The real Mr. Larry was the man who gave lollipops to the students who helped with the recycling program, after school of course… even if he got the evil eye for it.

     The real Mr. Larry would always make you think he was going to say NO, but in reality, he was the first to lend a hand when you really needed it.

     The real Mr. Larry would always tell you “don’t move the furniture, call me and I’ll help you”…. We knew he was being kind and helpful… but he would tell you he didn’t want you to put scratches on his newly waxed floor!

     The real Mr. Larry had a fondness for children, after all he did work in an elementary school! Every summer, my seven-year-old son would look forward to going to “mommy’s school” to see Mr. Larry and he didn’t disappoint. The real Mr. Larry was always there! He always took the time to talk with him and joke with him.

     The real Mr. Larry loved his Dunkin Donuts iced coffee. 

     The real Mr. Larry loved his chips and Dr. Pepper (when he was at school) and sometimes he would share, if you were seven. 

     The real Mr. Larry could be found at suppertime, sitting at a little desk in the cafeteria, eating his big, old sandwich…most nights by himself…except every year on Valentine’s Day when he looked forward to the tradition of Chinese food with a good friend.

     What you probably didn’t know about Mr. Larry from a first glance was that he was incredibly dedicated to his work. He took pride in his work the way that few do today and it was reflected in halls of Hanaford School. He quietly set an example. Mr. Larry was the type of guy who insisted that you pack up your ENTIRE classroom the end of EVERY school year so that he could painstakingly move every piece of furniture out of your classroom.     Then he would strip, wash and put no less than three coats of wax on your floor before returning every piece of furniture to its exact spot in your classroom, well before the teachers were ready to return for the first day of school. For ten years I grumbled about this process, HIS process, but my floors always looked amazing and have never looked the same since his departure.

      He was the man who would stay late or come in on the weekend, including Labor Day weekend, to make sure that every classroom and hallway in the school were done before the first day of School. This wasn’t about putting in for overtime pay, this was pride in his work. This was the real Mr. Larry.

You will find Larry Audet’s obituary here.

3 EGHS Students Named National Honor Finalists

eghs 1Three East Greenwich High School students have advanced to the finalist round in the 2014 competition for National Merit scholarships: Andrew Miner, Connor Ross, and Heather Shen.
“On behalf of the entire East Greenwich High School community, I would like to congratulate these students for receiving ‘Finalist’ status,” wrote Principal Michael Podraza in his EGHS Success blog. “This designation is a testament to the hard work and dedication to learning that they show everyday, both inside and outside of the classroom.”
Four EGHS students received “commended” by National Merit and four were named semi-finalists (of which 3 are now finalists). The National Merit program named a total of 16,000 semi-finalists last September. Finalists will be considered for scholarships later this year.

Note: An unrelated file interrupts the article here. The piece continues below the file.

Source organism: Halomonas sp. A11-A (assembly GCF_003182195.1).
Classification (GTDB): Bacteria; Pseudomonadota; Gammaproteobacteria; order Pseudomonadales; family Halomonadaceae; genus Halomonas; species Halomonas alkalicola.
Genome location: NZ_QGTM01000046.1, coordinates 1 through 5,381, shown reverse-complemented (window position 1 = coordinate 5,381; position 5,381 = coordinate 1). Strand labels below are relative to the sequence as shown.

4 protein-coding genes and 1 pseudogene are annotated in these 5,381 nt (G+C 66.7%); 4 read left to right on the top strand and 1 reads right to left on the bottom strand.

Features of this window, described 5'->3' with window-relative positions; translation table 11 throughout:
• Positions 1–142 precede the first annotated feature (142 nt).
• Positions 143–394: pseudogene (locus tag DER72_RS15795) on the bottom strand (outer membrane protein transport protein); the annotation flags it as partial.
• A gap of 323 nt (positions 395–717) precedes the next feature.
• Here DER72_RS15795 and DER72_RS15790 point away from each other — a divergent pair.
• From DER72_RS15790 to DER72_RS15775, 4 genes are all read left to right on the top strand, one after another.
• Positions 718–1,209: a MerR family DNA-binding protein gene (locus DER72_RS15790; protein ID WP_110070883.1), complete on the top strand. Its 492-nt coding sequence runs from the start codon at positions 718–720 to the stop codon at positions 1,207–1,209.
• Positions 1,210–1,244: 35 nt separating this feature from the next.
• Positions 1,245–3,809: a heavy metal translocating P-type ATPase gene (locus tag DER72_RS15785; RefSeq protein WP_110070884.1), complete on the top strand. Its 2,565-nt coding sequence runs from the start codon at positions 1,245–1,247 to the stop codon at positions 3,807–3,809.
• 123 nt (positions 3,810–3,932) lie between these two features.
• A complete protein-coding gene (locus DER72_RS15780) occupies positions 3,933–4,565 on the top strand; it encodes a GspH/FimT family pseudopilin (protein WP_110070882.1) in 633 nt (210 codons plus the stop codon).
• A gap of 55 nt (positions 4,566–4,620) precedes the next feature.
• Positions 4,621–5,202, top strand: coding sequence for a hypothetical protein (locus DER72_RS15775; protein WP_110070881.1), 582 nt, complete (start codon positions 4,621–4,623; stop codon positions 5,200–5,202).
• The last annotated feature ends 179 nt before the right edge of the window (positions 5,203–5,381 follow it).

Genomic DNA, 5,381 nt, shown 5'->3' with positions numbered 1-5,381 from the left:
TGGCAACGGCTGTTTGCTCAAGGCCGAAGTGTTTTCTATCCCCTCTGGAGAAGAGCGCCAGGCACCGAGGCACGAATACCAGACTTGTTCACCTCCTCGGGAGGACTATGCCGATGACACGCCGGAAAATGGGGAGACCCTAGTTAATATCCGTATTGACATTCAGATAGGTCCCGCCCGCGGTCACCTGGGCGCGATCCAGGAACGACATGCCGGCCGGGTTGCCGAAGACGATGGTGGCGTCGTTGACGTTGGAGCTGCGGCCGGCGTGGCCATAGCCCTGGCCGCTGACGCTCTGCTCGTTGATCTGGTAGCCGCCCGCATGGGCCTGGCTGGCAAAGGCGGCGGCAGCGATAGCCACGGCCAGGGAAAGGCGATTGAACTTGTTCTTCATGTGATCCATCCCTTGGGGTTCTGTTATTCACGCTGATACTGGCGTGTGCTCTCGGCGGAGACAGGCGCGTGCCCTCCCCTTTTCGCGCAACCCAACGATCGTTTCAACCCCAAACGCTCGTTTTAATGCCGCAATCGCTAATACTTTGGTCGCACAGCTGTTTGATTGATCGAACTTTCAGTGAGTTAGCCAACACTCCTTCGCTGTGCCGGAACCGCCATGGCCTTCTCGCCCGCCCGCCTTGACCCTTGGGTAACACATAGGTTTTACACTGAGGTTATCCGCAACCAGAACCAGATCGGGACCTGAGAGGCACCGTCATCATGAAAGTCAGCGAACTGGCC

Station One Floor Fix Could Cost $245,000

EG fire truckThe East Greenwich Town Council voted 5-0 Monday night to allow the Fire Department’s contractor to seek bids on reconstructing part of the floor at Station One on Main Street. SGH, the engineering company working with the town, estimated the cost to fix the floor at $245,000.

The fire department has avoided parking larger trucks on that half of the garage for more than a year, due to concerns over the floor’s stability. The floor has cracks and, below the floor, the ceiling is rusting and failing.

In 2013, the former EG Fire District had set aside $100,000 to repair the floor (the independent fire district became a town department last June).

“That was just me and the fire chief guessing,” said Chief Russ McGillivray Monday night, referring to the initial estimate put together with former Chief Peter Henrikson. “This is a much more scientific estimate.”

SGH’s plan calls for demolishing the floor on the south end of the station and replacing it with 6 inches of solid concrete.

McGillivray said the floor was last replaced in 1980, but that it hadn’t been engineered to accommodate the weight of today’s trucks.

“The truck are much larger and carry a lot more equipment. For example the average fire truck carried just 500 gallons of water, where now many fire engines carry upwards of 750 to 1000 gallons,” he said via email Tuesday. “Also both of engines carry the ‘Jaws of Life’ and other such rescue equipment that adds to the overall weight of the vehicles.”

He said the problem with the floor was called “deflection.” “It would push the floor down and push it up. It made cracks in the concrete. The salt and the water got in and destroyed all the interior reinforcement bars.”

The new floor, he said, would essentially be a bridge.

The work should take six to eight weeks, according to McGillivray, and could take place as soon as May or June.

“The only issue we really have is we have to move the dispatch room from where it is and put it in the back room during the day while they jackhammer. It’s going to be really noisy.”